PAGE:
Convening on a patch of green lawn outside a church just down the street from Mayor Lori Lightfoot’s North Side home, residents of the Southeast Side repeated a message they’ve been sending since 2018: they don’t want General Iron to operate a metal shredding and recycling operation in their neighborhood.
“The Southeast Side has been a dumping ground. We’re fighting for a Chicago where heavy industries aren’t allowed in residential neighborhoods,” said Lauren Bianchi, a teacher at George Washington High School, 3535 E. 114th St., who traveled to the corner of Kimball and Wrightwood avenues on Saturday to oppose the facility’s plans to move to the Southeast Side. The company needs a final permit from the city for the new location.
Bianchi joined about 100 other people, some beating drums, shaking bells or carrying signs reading “Deny the Permits,” “Lori, Listen” and “Let Us Breathe” to protest the plan that was first announced two years ago.
That plan calls for the company to shutter its Lincoln Park shredding and recycling facility along the North Branch of the Chicago River, which is adjacent to the controversial Lincoln Yards development, in favor of a new operation on 178 acres on the east side of the Calumet River, at South Burley Avenue and 116th Street, a site which RMG (General Iron’s parent company) has owned for about 20 years.
RMG hopes to open the new facility in the first quarter of 2021.
Protesters contend the company has had numerous problems through the years, including air pollution, fires and an explosion, and they don’t want those problems shifted to their working-class neighborhood, which is home to many Black and Latino residents.
“If General Iron isn’t wanted in a rich White neighborhood, why is it wanted in a poor Brown community?” asked Evan St. Germaine, a member of the Chi-Nations Youth Council, who addressed the gathering.
Gina Ramirez, a member of South East Coalition to Ban PetCoke, which helped organize Saturday’s event, voiced concerns about air pollution and safety.
“We know they have a record of dangerous fires and explosions,” Ramirez said. “We don’t want it anywhere near our schools or homes.”
Most recently, the Chicago Tribune reported that a Nov. 10 fire shut down operations at the metal shredder just a week after its owners paid an $18,000 fine for a May explosion at the facility.
In 2018, the company was issued a notice of violation by the U.S. Environmental Protection Agency for exceeding limits on air emissions and for failing to obtain the proper operating permit. For years, the company had been the subject of complaints about clouds of black dust, metallic odors and other pollutants emitted from the facility’s heaps of crushed cars and discarded metals, according to previous reporting by WTTW News.
The company installed additional air pollution controls in response to the violation notice.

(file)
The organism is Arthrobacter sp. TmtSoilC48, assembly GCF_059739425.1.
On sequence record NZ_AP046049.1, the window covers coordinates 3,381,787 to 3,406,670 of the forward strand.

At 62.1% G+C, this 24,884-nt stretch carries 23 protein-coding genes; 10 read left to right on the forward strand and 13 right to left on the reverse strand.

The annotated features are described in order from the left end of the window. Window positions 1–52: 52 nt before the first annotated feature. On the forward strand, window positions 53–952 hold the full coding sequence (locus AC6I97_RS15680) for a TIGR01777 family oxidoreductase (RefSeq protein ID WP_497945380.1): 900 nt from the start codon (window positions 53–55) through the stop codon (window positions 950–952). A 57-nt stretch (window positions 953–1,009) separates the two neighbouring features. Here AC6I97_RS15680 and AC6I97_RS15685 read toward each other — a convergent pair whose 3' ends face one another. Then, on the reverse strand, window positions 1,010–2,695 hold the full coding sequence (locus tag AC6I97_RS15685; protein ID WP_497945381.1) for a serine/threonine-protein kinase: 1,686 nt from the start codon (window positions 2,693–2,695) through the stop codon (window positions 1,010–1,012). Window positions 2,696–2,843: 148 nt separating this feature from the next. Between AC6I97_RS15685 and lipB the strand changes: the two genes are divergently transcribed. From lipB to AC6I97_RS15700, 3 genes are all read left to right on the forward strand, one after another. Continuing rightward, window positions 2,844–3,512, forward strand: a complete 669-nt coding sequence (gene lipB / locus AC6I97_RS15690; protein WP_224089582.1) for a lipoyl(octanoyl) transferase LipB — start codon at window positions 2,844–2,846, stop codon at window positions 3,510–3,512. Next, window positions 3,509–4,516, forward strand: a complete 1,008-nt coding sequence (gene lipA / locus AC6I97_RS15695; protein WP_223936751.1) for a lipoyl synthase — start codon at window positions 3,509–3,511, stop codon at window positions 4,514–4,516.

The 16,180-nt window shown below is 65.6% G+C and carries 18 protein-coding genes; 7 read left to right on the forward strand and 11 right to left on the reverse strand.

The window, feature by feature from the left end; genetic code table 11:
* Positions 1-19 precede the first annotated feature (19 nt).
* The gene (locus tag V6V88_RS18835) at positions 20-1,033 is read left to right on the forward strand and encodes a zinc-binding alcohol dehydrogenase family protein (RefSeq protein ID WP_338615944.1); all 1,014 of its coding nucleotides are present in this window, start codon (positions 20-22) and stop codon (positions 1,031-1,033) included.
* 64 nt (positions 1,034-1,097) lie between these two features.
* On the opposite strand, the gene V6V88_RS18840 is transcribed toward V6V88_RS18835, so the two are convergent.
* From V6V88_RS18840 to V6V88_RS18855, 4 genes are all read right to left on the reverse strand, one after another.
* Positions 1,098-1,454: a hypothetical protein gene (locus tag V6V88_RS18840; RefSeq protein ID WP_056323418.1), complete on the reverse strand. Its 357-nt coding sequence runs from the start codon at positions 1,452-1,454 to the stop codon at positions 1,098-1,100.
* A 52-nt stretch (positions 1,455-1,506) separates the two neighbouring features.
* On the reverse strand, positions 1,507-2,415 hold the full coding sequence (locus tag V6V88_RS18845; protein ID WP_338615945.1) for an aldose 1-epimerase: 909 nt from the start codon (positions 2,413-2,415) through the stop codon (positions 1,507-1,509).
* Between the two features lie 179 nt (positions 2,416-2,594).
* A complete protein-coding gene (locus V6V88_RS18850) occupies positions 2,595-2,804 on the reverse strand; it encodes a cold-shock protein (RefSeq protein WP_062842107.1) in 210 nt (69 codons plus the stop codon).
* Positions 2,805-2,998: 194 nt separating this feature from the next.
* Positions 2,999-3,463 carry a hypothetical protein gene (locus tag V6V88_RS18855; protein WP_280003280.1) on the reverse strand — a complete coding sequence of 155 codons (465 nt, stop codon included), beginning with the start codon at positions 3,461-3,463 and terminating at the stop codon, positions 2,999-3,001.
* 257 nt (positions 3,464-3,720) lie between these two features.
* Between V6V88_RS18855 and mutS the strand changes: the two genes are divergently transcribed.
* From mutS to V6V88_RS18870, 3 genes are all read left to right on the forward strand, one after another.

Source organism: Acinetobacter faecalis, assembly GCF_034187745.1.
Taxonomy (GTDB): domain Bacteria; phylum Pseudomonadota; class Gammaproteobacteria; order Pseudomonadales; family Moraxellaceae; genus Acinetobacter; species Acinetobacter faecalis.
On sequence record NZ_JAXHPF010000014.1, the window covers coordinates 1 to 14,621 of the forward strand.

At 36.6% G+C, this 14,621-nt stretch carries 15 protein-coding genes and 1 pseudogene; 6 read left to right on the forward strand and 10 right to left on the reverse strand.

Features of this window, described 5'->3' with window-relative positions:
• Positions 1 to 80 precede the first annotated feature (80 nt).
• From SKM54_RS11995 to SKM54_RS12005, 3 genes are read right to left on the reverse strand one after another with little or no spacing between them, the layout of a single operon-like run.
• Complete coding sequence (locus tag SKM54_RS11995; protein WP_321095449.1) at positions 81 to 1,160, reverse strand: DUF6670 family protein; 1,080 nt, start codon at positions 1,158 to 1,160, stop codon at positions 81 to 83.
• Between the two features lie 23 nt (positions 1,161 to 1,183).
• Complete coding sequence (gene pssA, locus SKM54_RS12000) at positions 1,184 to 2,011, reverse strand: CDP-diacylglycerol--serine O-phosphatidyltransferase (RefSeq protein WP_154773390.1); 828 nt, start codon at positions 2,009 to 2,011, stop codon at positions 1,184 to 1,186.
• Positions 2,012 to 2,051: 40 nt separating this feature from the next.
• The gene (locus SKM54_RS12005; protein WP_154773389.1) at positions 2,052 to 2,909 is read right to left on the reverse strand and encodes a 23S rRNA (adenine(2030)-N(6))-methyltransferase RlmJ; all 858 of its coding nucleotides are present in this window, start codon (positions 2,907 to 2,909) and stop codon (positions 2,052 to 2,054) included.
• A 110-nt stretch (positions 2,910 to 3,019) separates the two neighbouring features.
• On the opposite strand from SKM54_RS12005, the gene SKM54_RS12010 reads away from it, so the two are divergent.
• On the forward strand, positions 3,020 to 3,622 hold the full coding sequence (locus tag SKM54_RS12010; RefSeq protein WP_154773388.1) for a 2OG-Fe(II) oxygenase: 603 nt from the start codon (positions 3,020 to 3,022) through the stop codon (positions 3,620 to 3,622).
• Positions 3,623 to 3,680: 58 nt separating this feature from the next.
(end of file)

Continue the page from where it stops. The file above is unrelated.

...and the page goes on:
In a statement issued Saturday, RMG says it “expects a rigorous vetting process that will show the new recycling facility will meet or exceed the city and state’s strict permit conditions and regulations.
“The alternative to this project is discarding metal in landfills or shredding metal at facilities that don’t have any pollution controls,” the statement continues.
“From the ground up, we are building a new shredding facility that will continue the environmentally responsible recycling we have conducted at our Southeast Side home, which has been properly zoned for metal recycling, for decades,” another portion of the statement reads.
Trinity Colon, a junior at George Washington High School, said opening a metal shredder in her neighborhood is another assault on the already environmentally burdened community.
“It shows me that me and my peers aren’t valued,” she said.
Chuck Stark, a science teacher at George Washington, said the release of particulate matter into the air is a health concern for students, some of whom already complain to him of asthma and difficulty breathing.
“The small, fine particulate matter will be lodged into the lungs of our students and go into their blood streams,” he said.
Randall Samborn, an attorney representing RMG, said the Southeast Side site will have a structural enclosure around the shredder to contain dust and noise and other technological improvements.
“The explosion prevention monitors and equipment that were installed following the May explosion and which will be used at the new facility, are the best technology available – and proven effective – to prevent explosions,” he said in an email.
He said another advantage of the Southeast Side site is its size, which, at 178 acres, is much larger than the 10 acres in Lincoln Park.
Despite such improvements, Colon said her community will not stop fighting the shredder.
“They don’t want us to breathe the same, clear privileged air they breathe,” she said. “We’ll never stop this momentum. We’ll get what we want — clean air and a great community.”
Annemarie Mannion is a freelance contributor to WTTW News.